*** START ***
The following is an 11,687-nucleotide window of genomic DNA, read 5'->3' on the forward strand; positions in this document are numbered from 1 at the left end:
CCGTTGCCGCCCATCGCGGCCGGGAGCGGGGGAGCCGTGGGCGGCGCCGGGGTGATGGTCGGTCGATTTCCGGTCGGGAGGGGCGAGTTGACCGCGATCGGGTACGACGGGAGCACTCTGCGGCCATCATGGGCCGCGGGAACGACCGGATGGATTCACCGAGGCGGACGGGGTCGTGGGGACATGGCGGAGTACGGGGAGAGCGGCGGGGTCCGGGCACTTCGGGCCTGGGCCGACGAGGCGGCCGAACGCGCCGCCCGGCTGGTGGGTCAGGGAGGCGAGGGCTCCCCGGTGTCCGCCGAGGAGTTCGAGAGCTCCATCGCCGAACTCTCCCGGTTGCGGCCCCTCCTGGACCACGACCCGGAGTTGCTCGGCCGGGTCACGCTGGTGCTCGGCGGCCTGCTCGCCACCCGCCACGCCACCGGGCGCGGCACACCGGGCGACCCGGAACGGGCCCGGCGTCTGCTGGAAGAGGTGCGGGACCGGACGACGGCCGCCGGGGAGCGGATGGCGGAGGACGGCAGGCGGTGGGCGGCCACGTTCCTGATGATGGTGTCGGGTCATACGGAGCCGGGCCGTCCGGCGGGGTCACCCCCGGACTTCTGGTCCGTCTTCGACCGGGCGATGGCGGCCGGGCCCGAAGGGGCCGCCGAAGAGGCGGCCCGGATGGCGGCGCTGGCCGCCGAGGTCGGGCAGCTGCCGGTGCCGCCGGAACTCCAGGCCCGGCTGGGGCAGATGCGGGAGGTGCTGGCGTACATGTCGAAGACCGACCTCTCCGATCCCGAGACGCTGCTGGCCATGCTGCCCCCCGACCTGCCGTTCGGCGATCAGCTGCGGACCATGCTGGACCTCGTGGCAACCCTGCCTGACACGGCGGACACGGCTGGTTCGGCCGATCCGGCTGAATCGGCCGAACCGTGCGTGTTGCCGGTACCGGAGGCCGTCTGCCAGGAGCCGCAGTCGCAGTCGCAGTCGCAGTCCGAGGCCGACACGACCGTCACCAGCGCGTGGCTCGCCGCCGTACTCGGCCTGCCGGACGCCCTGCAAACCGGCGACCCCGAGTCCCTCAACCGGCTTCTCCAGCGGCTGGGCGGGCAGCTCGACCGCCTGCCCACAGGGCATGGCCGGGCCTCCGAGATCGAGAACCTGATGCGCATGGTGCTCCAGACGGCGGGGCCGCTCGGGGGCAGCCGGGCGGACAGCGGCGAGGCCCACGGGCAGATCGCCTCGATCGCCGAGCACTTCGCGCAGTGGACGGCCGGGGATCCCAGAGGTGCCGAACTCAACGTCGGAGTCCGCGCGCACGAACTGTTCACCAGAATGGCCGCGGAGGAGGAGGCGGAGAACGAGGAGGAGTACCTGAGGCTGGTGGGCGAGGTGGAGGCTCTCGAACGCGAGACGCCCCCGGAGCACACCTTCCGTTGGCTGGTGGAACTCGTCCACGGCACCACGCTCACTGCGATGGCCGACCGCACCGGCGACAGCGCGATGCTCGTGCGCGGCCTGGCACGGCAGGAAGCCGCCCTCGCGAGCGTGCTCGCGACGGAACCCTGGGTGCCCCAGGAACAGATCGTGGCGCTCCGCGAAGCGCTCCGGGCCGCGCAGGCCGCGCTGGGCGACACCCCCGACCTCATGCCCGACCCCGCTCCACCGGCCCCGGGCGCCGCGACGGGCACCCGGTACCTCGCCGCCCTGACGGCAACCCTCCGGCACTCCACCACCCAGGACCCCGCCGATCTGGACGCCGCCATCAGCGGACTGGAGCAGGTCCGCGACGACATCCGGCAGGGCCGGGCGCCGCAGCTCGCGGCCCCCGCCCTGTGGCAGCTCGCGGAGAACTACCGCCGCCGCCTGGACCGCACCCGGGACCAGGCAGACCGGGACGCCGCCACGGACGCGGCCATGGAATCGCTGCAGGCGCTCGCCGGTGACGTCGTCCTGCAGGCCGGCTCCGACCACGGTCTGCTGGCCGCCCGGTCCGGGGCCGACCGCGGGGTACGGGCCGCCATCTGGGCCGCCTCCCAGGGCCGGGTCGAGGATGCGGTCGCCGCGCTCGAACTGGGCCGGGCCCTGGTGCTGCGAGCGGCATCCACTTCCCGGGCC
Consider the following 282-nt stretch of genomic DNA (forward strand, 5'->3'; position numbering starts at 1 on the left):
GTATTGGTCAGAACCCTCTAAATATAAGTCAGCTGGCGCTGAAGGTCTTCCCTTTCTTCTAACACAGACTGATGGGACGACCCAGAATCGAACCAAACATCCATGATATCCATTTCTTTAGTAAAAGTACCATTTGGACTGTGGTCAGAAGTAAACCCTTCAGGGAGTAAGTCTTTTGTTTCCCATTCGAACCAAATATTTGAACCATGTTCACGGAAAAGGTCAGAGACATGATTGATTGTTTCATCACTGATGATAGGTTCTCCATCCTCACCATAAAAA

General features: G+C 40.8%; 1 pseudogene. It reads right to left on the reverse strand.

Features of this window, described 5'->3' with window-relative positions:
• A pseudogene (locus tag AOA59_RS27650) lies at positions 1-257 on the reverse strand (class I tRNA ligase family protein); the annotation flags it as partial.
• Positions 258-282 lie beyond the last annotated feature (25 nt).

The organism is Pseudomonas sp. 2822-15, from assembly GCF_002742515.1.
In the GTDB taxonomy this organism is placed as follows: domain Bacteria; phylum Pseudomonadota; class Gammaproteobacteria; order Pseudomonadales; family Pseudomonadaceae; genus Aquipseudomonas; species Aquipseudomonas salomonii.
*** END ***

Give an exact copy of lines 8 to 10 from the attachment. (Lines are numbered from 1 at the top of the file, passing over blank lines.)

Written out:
• Positions 258-282 lie beyond the last annotated feature (25 nt).

The organism is Pseudomonas sp. 2822-15, from assembly GCF_002742515.1.
In the GTDB taxonomy this organism is placed as follows: domain Bacteria; phylum Pseudomonadota; class Gammaproteobacteria; order Pseudomonadales; family Pseudomonadaceae; genus Aquipseudomonas; species Aquipseudomonas salomonii.